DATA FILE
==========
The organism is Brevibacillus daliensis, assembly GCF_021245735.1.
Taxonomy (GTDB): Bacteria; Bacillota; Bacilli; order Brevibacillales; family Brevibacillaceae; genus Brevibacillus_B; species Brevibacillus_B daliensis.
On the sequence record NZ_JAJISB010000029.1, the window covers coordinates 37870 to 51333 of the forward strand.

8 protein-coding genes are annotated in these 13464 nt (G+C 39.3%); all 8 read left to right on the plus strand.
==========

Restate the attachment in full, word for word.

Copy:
The organism is Brevibacillus daliensis, assembly GCF_021245735.1.
Taxonomy (GTDB): Bacteria; Bacillota; Bacilli; order Brevibacillales; family Brevibacillaceae; genus Brevibacillus_B; species Brevibacillus_B daliensis.
On the sequence record NZ_JAJISB010000029.1, the window covers coordinates 37870 to 51333 of the forward strand.

8 protein-coding genes are annotated in these 13464 nt (G+C 39.3%); all 8 read left to right on the plus strand.